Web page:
In a letter of support to al-Hajj, a copy of which was released by the Committee to Protect Journalists (CPJ) in New York on Thursday, Alan Johnston also thanked al-Hajj for his appeal to the Gaza kidnappers to release him earlier this year.
Johnston disappeared on March 12 while driving his car in the Gaza Strip and was held for nearly four months.
Journalists around the world repeatedly called for the BBC reporter's release.
Al-Hajj made a public appeal to the Gaza kidnappers in March, saying: "While the United States has kidnapped me and held me for years on end, this is not a lesson that Muslims should copy."
Speaking to Al Jazeera on Thursday, Johnston said he had been moved by al-Hajj adding his voice to the campaign for his release, given the enormous problems al-Hajj has faced in the US detention centre.
He said: "I understand that Mr al-Hajj is demanding the right to answer the accusations that have been made against him now for some five years in Guantanamo Bay and of course, I would always support any prisoner's right to a fair trial."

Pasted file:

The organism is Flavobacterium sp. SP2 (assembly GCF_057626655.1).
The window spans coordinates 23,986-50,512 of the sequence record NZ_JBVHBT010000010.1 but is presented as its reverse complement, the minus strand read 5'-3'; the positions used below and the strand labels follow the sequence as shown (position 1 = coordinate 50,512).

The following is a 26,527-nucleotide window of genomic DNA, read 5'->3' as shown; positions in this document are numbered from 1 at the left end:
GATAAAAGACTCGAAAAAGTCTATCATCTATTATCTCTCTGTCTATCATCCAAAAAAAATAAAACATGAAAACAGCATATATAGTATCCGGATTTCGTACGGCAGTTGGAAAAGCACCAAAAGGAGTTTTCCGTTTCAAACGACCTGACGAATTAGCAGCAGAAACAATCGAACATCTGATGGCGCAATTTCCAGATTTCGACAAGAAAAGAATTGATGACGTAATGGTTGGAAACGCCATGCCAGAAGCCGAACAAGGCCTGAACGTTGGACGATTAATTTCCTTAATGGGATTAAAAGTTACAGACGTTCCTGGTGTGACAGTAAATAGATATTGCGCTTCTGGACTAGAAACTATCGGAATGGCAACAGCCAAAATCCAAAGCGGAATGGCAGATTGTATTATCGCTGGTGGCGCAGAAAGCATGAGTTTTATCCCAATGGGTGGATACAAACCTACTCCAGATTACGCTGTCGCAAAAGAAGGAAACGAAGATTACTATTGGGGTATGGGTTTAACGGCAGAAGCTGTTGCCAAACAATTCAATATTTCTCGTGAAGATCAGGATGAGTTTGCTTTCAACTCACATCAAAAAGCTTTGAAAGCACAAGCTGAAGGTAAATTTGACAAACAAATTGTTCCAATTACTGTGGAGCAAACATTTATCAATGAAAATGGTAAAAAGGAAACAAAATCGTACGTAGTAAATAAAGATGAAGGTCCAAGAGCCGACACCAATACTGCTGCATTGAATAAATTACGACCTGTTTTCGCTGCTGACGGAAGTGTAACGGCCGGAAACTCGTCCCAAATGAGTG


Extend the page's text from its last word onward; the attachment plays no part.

Since being detained, al-Hajj has never been charged.
Clive Stafford Smith, al-Hajj's lawyer, has called accusations of ties to al-Qaeda baseless and reported that US interrogators focused almost exclusively on obtaining intelligence on Al Jazeera.
Smith has emphasized al-Hajj's deteriorating health in detention, saying he has staged a hunger strike and was in declining physical and mental health, having lost nearly 18kg.
Ould Sidi Mohammed, a Mauritanian recently released from Guantanamo, on Wednesday said the Al Jazeera cameraman was losing weight continuously, suffering from a kidney infection and getting inadequate medical treatment.
Hopes that al-Hajj would be released at the end of August on condition that he remain in his country of origin, Sudan, have proved unfounded.
There are about 340 remaining detainees at the Guantanamo prison.
The first prisoners arrived nearly six years ago after the United States began what George Bush, the US president, has called a "war on terrorism" in response to the attacks on September 11, 2001.